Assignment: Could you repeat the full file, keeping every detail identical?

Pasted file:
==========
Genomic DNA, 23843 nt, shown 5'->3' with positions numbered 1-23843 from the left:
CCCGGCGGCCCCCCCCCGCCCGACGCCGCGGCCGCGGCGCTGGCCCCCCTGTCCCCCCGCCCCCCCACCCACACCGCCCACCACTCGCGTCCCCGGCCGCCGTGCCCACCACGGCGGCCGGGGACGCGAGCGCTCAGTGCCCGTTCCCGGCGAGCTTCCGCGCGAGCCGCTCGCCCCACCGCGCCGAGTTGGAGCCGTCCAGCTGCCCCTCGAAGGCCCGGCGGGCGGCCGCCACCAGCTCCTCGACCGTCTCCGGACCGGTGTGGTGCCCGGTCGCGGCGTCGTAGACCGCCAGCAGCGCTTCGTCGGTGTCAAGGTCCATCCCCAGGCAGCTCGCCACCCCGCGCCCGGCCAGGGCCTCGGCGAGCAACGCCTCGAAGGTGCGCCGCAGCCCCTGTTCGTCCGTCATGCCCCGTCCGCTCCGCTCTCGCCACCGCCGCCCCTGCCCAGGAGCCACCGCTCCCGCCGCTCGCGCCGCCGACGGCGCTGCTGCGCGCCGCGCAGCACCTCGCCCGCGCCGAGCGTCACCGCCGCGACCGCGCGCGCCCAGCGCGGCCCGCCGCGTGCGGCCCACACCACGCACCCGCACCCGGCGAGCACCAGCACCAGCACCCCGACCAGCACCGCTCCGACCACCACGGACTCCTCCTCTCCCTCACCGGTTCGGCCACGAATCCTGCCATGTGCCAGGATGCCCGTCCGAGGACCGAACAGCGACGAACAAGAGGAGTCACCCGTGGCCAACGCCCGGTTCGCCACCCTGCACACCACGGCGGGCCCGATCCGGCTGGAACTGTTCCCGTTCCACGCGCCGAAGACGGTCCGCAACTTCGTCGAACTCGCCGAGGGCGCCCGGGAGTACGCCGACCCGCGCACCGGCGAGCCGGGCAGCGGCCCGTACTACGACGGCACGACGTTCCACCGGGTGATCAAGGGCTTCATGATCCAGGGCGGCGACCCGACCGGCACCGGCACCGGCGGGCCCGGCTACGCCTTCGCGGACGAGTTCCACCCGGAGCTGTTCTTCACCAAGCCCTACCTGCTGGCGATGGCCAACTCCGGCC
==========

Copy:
Genomic DNA, 23843 nt, shown 5'->3' with positions numbered 1-23843 from the left:
CCCGGCGGCCCCCCCCCGCCCGACGCCGCGGCCGCGGCGCTGGCCCCCCTGTCCCCCCGCCCCCCCACCCACACCGCCCACCACTCGCGTCCCCGGCCGCCGTGCCCACCACGGCGGCCGGGGACGCGAGCGCTCAGTGCCCGTTCCCGGCGAGCTTCCGCGCGAGCCGCTCGCCCCACCGCGCCGAGTTGGAGCCGTCCAGCTGCCCCTCGAAGGCCCGGCGGGCGGCCGCCACCAGCTCCTCGACCGTCTCCGGACCGGTGTGGTGCCCGGTCGCGGCGTCGTAGACCGCCAGCAGCGCTTCGTCGGTGTCAAGGTCCATCCCCAGGCAGCTCGCCACCCCGCGCCCGGCCAGGGCCTCGGCGAGCAACGCCTCGAAGGTGCGCCGCAGCCCCTGTTCGTCCGTCATGCCCCGTCCGCTCCGCTCTCGCCACCGCCGCCCCTGCCCAGGAGCCACCGCTCCCGCCGCTCGCGCCGCCGACGGCGCTGCTGCGCGCCGCGCAGCACCTCGCCCGCGCCGAGCGTCACCGCCGCGACCGCGCGCGCCCAGCGCGGCCCGCCGCGTGCGGCCCACACCACGCACCCGCACCCGGCGAGCACCAGCACCAGCACCCCGACCAGCACCGCTCCGACCACCACGGACTCCTCCTCTCCCTCACCGGTTCGGCCACGAATCCTGCCATGTGCCAGGATGCCCGTCCGAGGACCGAACAGCGACGAACAAGAGGAGTCACCCGTGGCCAACGCCCGGTTCGCCACCCTGCACACCACGGCGGGCCCGATCCGGCTGGAACTGTTCCCGTTCCACGCGCCGAAGACGGTCCGCAACTTCGTCGAACTCGCCGAGGGCGCCCGGGAGTACGCCGACCCGCGCACCGGCGAGCCGGGCAGCGGCCCGTACTACGACGGCACGACGTTCCACCGGGTGATCAAGGGCTTCATGATCCAGGGCGGCGACCCGACCGGCACCGGCACCGGCGGGCCCGGCTACGCCTTCGCGGACGAGTTCCACCCGGAGCTGTTCTTCACCAAGCCCTACCTGCTGGCGATGGCCAACTCCGGCC